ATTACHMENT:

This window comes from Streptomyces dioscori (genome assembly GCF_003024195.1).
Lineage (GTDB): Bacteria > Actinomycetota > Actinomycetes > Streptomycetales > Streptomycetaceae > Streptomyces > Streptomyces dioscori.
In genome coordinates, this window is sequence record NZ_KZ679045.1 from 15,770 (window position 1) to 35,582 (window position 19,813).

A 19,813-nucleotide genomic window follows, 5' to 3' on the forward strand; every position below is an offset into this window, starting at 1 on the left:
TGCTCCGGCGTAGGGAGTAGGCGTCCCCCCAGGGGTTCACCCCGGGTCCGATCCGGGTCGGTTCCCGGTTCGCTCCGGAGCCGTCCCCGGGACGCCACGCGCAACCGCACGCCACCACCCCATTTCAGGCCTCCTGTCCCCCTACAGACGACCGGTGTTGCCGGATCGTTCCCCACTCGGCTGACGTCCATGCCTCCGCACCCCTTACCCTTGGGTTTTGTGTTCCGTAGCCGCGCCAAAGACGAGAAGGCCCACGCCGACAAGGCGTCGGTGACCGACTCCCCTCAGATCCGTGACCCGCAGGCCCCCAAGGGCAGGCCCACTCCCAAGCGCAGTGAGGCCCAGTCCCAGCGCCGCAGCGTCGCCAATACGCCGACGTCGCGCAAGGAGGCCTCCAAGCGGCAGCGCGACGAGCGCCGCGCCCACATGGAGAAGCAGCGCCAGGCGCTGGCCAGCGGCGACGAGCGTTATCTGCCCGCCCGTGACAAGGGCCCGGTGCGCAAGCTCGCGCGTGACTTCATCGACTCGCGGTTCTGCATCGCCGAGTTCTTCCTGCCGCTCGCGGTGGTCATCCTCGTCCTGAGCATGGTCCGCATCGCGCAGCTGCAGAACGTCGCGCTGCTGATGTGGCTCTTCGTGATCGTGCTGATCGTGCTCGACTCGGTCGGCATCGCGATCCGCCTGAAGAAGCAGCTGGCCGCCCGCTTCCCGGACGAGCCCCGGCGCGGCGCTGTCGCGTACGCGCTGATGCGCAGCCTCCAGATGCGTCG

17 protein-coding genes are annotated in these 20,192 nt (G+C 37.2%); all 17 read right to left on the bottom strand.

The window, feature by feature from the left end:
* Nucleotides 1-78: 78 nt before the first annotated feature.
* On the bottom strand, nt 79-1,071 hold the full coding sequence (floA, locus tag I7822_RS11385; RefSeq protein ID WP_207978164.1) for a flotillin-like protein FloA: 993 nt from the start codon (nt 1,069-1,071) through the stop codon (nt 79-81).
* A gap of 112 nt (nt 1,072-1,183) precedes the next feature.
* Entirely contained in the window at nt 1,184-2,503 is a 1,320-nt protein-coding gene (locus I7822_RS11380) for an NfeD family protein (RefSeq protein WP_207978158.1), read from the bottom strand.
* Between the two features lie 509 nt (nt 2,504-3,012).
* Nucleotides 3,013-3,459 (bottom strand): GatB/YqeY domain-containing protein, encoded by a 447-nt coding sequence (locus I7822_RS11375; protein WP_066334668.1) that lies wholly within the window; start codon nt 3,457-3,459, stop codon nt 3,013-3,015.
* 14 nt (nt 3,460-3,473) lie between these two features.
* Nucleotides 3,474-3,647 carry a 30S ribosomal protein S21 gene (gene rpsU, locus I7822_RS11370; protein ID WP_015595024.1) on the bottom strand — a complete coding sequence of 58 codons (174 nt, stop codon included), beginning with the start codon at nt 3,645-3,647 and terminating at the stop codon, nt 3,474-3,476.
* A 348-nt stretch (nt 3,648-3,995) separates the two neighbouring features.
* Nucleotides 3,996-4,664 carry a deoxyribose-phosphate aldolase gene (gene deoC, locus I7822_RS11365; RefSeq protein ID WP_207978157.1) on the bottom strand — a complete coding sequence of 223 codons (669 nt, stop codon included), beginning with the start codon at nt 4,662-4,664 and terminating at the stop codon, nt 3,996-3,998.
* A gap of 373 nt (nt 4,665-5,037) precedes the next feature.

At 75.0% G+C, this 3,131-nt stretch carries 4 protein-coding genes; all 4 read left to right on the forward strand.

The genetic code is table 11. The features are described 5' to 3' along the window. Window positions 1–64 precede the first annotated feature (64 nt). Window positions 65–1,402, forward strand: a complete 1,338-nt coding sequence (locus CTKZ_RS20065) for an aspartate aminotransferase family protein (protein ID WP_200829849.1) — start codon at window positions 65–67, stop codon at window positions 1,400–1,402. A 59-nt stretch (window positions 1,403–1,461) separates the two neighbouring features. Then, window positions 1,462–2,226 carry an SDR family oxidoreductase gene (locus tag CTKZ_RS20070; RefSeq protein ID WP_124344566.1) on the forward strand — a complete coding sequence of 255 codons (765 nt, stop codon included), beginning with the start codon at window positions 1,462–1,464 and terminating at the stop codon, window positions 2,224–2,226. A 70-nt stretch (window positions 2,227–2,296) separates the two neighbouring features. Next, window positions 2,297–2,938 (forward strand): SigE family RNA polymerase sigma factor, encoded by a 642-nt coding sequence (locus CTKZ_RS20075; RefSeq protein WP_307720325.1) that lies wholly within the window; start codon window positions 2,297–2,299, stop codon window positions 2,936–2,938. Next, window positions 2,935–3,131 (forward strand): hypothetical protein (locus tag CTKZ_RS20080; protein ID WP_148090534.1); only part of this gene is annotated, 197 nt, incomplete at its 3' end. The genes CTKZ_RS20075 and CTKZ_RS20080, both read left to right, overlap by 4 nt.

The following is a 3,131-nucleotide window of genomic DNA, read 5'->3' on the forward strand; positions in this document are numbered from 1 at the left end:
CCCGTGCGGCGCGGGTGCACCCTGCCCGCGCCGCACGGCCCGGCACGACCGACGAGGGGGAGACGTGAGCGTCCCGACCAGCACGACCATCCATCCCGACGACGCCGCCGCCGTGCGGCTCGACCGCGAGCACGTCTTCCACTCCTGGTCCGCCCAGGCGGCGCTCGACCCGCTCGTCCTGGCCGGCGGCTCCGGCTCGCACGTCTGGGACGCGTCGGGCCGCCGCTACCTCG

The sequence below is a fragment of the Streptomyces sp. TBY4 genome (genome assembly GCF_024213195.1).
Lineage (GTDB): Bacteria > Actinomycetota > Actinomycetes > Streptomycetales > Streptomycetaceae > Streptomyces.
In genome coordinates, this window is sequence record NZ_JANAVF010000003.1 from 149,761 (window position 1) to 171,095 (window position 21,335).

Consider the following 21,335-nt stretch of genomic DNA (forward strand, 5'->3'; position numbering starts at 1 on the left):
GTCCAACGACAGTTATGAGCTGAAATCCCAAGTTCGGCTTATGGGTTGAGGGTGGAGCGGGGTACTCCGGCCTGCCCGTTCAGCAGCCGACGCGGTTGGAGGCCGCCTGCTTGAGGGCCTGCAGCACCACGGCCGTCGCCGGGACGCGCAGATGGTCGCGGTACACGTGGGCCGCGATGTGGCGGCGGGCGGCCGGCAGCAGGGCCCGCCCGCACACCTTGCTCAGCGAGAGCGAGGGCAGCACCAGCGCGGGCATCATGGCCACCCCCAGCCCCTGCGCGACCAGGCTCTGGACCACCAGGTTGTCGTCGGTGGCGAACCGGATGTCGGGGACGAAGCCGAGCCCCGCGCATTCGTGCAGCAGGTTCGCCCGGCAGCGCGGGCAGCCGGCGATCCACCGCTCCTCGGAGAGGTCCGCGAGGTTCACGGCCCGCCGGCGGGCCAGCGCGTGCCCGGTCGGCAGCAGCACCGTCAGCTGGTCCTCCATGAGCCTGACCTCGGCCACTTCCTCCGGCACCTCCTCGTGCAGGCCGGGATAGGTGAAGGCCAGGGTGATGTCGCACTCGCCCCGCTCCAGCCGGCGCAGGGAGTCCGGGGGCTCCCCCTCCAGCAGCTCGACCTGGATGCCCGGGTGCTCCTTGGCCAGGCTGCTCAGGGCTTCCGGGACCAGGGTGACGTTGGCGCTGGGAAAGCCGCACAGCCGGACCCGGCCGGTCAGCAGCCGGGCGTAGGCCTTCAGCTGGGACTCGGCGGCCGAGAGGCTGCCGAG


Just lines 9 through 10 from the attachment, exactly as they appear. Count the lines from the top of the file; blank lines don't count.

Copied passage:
* On the bottom strand, nt 79-1,071 hold the full coding sequence (floA, locus tag I7822_RS11385; RefSeq protein ID WP_207978164.1) for a flotillin-like protein FloA: 993 nt from the start codon (nt 1,069-1,071) through the stop codon (nt 79-81).
* A gap of 112 nt (nt 1,072-1,183) precedes the next feature.